WOW Review: Reading Across Cultures

While We Were Out
Written & illustrated by Ho Baek Lee
Kane/Miller, 2003, ISBN: 1-929132-44-1

Pet lovers consider their pet to be a member of the family. Owners often wonder what their pets do when the family is not at home. Seen through the eyes of a family pet, Ho Baek Lee’s whimsical story of a pet rabbit’s adventures at home while the family is out delights the reader. While We Were Out opens with the curious rabbit taking advantage of the open patio door. Her adventures reflect what she has learned from the family, starting with her opening the refrigerator and eating at the dining table. She pours through the family’s movie collection, plops herself on the sofa, and even gets herself a snack to enjoy with her movie.

Making the most of her time alone, she explores the world of makeup and fashion as she experiments with lipstick and a Korean costume. She tries to read the family’s books, but gets sidetracked by the children’s toy robots and magnets. Suddenly, she spies what she has longed for– an opportunity to try a pair of over-sized skates. Using her ingenuity, she cleverly figures out a solution and takes a joy ride. As the day wears on, the little rabbit grows weary and snuggles under the bed covers. In the morning, she returns back to her balcony, musing about her secret adventures. Will the family ever find out?

The simple, pastel-kissed pencil sketches lend an ethereal quality to the rabbit’s exploits. The interspersing of bright colors in particular scenes conveys her delight in mimicking what her family does. Lee’s story is a well-crafted tale based on the family rabbit and will appeal to rabbit owners and pet-lovers as it provides an insightful peek into a pet’s perspective on living with a family of humans.

From a cultural perspective, one native Korean reader points out that this interesting story and illustrations mainly provide a modern look into Koreans’ Westernized life style, including similarities to urban life in any culture. This reader infers that a nuclear family lives in the apartment, with working parents who can provide their children with food, books, toys, and a pet. The family may be off visiting grandparents living in rural areas during weekends. While this may be perhaps an authentic, modern-day lifestyle of Korean families, this reader suggests that the story does not present Korean culture other than the use of chopsticks, Korean traditional clothing, and a typical snack of shrimp chips (one of the most popular chips among Koreans). However, it is interesting to note that the book was written from an insider’s perspective. The book is a translation into English from a South Korean author/illustrator and was originally written and published for a South Korean audience, thus strengthening cultural authenticity.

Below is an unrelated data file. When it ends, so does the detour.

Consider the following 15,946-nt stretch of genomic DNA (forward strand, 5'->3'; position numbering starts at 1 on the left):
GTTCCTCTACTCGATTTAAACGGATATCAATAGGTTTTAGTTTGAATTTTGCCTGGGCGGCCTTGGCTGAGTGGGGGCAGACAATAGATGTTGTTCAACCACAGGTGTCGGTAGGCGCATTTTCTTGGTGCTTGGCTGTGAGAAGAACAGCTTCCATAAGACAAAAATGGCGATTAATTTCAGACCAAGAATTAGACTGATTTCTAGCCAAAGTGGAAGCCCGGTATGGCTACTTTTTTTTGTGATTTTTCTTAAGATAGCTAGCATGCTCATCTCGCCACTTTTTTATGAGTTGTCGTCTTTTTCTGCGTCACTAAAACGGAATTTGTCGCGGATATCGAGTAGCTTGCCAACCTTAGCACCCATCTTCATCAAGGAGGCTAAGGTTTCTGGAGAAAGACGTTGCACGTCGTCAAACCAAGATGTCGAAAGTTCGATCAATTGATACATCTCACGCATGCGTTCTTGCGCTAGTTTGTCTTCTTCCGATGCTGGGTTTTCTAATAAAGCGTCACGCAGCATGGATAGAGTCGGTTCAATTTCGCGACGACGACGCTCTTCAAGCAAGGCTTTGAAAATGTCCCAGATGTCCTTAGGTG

While We Were Out can provide children with an opportunity to share their own family pet stories and talk about ideas for writing stories about their pets. The book’s lead sentence, “The apartment is quiet” shows children how a good lead can set the tone and mood of the story. The surprise ending is an invitation to young writers– “is this something you might try in your writing?” Telling the story from the rabbit’s perspective helps children envision another angle to write about everyday situations. Other books that provide alternative perspectives include The True Story of the Three Little Pigs (Jon Sciezka, 1989), Voices in the Park (Anthony Browne, 1998), The Diary of a Wombat (Jackie French, 2003), and Hey Little Ant (Phillip & Hannah Hoose, 1998).

Avis M. Masuda, University of Hawai`i at Hilo, Hilo, HI

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